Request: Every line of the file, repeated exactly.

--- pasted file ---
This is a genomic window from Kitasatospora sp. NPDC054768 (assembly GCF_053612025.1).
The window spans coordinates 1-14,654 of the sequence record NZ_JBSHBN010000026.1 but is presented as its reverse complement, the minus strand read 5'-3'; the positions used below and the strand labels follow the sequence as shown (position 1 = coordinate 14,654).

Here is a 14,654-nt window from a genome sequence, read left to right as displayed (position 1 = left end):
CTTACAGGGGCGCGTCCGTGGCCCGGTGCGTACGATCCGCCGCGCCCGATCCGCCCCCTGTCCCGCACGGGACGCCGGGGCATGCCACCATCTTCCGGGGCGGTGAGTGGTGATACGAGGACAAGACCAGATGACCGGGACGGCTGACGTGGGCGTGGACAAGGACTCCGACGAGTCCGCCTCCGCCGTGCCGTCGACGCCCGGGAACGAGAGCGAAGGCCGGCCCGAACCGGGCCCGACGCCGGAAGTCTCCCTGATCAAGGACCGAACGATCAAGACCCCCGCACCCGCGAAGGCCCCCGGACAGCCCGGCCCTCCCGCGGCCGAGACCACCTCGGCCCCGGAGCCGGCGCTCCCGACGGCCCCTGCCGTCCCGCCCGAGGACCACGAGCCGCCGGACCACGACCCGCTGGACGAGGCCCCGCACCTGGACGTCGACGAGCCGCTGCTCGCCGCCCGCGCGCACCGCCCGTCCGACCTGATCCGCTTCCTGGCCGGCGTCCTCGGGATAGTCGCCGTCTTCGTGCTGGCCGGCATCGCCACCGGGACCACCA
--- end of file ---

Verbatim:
This is a genomic window from Kitasatospora sp. NPDC054768 (assembly GCF_053612025.1).
The window spans coordinates 1-14,654 of the sequence record NZ_JBSHBN010000026.1 but is presented as its reverse complement, the minus strand read 5'-3'; the positions used below and the strand labels follow the sequence as shown (position 1 = coordinate 14,654).

Here is a 14,654-nt window from a genome sequence, read left to right as displayed (position 1 = left end):
CTTACAGGGGCGCGTCCGTGGCCCGGTGCGTACGATCCGCCGCGCCCGATCCGCCCCCTGTCCCGCACGGGACGCCGGGGCATGCCACCATCTTCCGGGGCGGTGAGTGGTGATACGAGGACAAGACCAGATGACCGGGACGGCTGACGTGGGCGTGGACAAGGACTCCGACGAGTCCGCCTCCGCCGTGCCGTCGACGCCCGGGAACGAGAGCGAAGGCCGGCCCGAACCGGGCCCGACGCCGGAAGTCTCCCTGATCAAGGACCGAACGATCAAGACCCCCGCACCCGCGAAGGCCCCCGGACAGCCCGGCCCTCCCGCGGCCGAGACCACCTCGGCCCCGGAGCCGGCGCTCCCGACGGCCCCTGCCGTCCCGCCCGAGGACCACGAGCCGCCGGACCACGACCCGCTGGACGAGGCCCCGCACCTGGACGTCGACGAGCCGCTGCTCGCCGCCCGCGCGCACCGCCCGTCCGACCTGATCCGCTTCCTGGCCGGCGTCCTCGGGATAGTCGCCGTCTTCGTGCTGGCCGGCATCGCCACCGGGACCACCA